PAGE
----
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Orange and olive salad

25 Jun

orange olive salad

I love this classic Moroccan salad. Sweet orange slices and salty olives are a winning combination in my book.

Also in its favour, it takes minutes to make and looks beautiful arranged on a contrasting platter. Continue reading

Salatu niebe

24 Jun

salatu niebe

Bright, colourful, spicy, fresh… Senegal’s salatu niebe is something I’ll definitely make again after our World Cup 2018 cook-off is over.

This recipe makes a lot, so it’s fortunate salatu niebe keeps well in the fridge.

I served it on a bed of shredded lettuce one day, and heaped it into avocado halves the next. It would also work well stuffed into a pitta or wrap. Continue reading

Soparnik

16 Jun

soparnik

I’ve yet to visit Croatia, but I’ve heard wonderful things about the food. So I feared my version of soparnik had done the Croatians a disservice in our World Cup 2018 cook-off.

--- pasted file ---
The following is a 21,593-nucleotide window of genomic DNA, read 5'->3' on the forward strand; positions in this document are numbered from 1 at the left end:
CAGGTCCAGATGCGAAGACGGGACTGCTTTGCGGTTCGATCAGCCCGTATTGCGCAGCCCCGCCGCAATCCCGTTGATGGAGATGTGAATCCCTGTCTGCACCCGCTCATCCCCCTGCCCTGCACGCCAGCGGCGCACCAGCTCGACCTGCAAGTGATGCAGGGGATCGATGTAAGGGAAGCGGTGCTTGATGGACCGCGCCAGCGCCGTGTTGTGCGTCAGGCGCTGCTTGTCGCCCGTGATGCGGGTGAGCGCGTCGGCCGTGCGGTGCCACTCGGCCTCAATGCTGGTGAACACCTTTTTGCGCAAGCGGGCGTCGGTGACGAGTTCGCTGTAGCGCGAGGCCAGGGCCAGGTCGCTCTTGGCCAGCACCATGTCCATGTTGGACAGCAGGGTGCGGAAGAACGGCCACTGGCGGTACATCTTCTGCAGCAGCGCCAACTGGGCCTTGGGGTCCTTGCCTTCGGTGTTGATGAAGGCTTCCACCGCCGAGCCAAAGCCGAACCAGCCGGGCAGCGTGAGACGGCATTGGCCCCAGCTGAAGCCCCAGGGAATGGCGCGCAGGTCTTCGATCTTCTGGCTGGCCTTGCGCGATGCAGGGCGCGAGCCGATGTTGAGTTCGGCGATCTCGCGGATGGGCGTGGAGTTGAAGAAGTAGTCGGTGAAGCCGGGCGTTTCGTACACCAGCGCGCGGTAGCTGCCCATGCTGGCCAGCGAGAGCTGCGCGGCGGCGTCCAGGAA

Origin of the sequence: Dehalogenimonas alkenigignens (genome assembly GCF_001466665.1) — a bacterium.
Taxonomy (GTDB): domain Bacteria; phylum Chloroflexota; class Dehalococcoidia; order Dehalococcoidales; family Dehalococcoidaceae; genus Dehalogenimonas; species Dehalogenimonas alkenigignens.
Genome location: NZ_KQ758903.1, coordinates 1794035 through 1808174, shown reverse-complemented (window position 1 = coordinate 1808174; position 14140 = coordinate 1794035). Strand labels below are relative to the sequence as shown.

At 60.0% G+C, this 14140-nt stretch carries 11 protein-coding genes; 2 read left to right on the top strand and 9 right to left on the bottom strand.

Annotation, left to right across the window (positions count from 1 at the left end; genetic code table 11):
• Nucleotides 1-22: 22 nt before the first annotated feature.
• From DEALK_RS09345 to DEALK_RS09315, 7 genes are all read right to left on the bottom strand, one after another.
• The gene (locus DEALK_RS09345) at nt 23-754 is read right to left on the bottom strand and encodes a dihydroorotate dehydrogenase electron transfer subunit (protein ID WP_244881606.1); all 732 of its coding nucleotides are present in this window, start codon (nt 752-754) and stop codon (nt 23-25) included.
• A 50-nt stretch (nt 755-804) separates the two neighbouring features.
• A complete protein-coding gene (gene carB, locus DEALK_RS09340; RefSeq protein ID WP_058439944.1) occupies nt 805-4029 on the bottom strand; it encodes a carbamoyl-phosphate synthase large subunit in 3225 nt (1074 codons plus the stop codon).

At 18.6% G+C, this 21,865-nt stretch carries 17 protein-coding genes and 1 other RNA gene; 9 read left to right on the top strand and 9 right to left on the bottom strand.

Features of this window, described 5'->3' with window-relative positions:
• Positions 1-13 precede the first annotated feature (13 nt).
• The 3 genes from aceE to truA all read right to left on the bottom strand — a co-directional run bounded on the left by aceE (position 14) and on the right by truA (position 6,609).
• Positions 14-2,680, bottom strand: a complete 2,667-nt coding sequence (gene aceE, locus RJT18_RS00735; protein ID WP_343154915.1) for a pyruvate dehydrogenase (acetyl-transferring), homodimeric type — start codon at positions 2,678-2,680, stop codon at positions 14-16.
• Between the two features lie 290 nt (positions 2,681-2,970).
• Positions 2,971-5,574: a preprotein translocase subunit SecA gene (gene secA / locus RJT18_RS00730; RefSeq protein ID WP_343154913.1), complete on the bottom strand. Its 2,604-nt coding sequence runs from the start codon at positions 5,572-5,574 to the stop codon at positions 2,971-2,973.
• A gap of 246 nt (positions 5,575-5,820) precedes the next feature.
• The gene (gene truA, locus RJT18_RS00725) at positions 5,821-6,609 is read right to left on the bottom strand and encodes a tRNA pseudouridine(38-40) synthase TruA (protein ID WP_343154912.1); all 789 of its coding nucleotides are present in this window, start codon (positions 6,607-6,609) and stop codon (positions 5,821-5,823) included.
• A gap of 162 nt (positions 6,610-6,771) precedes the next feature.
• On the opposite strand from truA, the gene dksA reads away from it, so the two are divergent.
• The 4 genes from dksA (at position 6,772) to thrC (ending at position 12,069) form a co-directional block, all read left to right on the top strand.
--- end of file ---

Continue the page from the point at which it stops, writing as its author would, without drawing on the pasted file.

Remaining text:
In this Dalmatian classic, a simple filling of chopped greens, onions and garlic is pressed between two thin layers of pastry and baked until golden and crisp.

It sounded lovely, but the first bite was a little underwhelming. But as it sat a little longer, pastry and filling merged into a more cohesive whole, the pastry softened and the flavour emerged. Continue reading

Tomato salad with pomegranate molasses

11 Jun

This tomato salad with pomegranate molasses is a recent happy discovery.

Someone brought it to a friend’s barbeque buffet, and only good manners stopped me from eating an unseemly amount.

It turns out freshly sliced tomatoes and pomegranate molasses do very good things to one another.

Continue reading

Tataki kyuri (smashed cucumber salad)

20 Apr

tataki kyuri

I tried this chilled cucumber salad at a Japanese pop-up kitchen the other day, and was intrigued both by the texture and the depth of flavour.

Turns out giving the cucumbers a few whacks with a rolling pin before dressing them is the secret. Continue reading